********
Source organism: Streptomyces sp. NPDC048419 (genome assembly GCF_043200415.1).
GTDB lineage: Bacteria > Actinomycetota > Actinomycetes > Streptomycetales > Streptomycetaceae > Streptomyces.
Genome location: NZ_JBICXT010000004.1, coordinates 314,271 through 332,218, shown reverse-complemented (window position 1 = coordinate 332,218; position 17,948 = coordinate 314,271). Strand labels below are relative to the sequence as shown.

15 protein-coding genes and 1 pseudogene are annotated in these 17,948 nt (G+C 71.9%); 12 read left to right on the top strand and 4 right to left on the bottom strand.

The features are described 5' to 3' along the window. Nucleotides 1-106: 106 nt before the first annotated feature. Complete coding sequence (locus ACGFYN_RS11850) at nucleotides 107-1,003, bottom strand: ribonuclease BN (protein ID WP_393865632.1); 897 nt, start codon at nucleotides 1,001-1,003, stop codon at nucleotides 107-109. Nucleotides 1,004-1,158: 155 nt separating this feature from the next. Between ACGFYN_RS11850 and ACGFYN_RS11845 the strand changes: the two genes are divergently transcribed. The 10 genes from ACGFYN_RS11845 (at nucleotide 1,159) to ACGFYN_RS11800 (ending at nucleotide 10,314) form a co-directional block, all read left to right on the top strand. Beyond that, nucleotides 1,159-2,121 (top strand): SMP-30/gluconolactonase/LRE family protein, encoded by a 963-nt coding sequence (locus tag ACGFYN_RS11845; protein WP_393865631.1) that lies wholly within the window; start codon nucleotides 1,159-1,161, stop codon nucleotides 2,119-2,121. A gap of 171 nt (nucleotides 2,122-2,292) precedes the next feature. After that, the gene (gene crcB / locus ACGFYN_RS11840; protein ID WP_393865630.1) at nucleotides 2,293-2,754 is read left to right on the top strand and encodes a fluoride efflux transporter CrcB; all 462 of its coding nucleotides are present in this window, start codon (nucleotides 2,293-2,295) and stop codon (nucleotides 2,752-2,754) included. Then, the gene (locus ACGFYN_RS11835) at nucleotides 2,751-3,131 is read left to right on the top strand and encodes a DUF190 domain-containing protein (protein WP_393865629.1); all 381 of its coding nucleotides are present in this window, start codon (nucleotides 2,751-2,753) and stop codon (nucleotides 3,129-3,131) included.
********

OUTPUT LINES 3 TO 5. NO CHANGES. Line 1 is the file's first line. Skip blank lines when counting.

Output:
Genome location: NZ_JBICXT010000004.1, coordinates 314,271 through 332,218, shown reverse-complemented (window position 1 = coordinate 332,218; position 17,948 = coordinate 314,271). Strand labels below are relative to the sequence as shown.

15 protein-coding genes and 1 pseudogene are annotated in these 17,948 nt (G+C 71.9%); 12 read left to right on the top strand and 4 right to left on the bottom strand.

The features are described 5' to 3' along the window. Nucleotides 1-106: 106 nt before the first annotated feature. Complete coding sequence (locus ACGFYN_RS11850) at nucleotides 107-1,003, bottom strand: ribonuclease BN (protein ID WP_393865632.1); 897 nt, start codon at nucleotides 1,001-1,003, stop codon at nucleotides 107-109. Nucleotides 1,004-1,158: 155 nt separating this feature from the next. Between ACGFYN_RS11850 and ACGFYN_RS11845 the strand changes: the two genes are divergently transcribed. The 10 genes from ACGFYN_RS11845 (at nucleotide 1,159) to ACGFYN_RS11800 (ending at nucleotide 10,314) form a co-directional block, all read left to right on the top strand. Beyond that, nucleotides 1,159-2,121 (top strand): SMP-30/gluconolactonase/LRE family protein, encoded by a 963-nt coding sequence (locus tag ACGFYN_RS11845; protein WP_393865631.1) that lies wholly within the window; start codon nucleotides 1,159-1,161, stop codon nucleotides 2,119-2,121. A gap of 171 nt (nucleotides 2,122-2,292) precedes the next feature. After that, the gene (gene crcB / locus ACGFYN_RS11840; protein ID WP_393865630.1) at nucleotides 2,293-2,754 is read left to right on the top strand and encodes a fluoride efflux transporter CrcB; all 462 of its coding nucleotides are present in this window, start codon (nucleotides 2,293-2,295) and stop codon (nucleotides 2,752-2,754) included. Then, the gene (locus ACGFYN_RS11835) at nucleotides 2,751-3,131 is read left to right on the top strand and encodes a DUF190 domain-containing protein (protein WP_393865629.1); all 381 of its coding nucleotides are present in this window, start codon (nucleotides 2,751-2,753) and stop codon (nucleotides 3,129-3,131) included.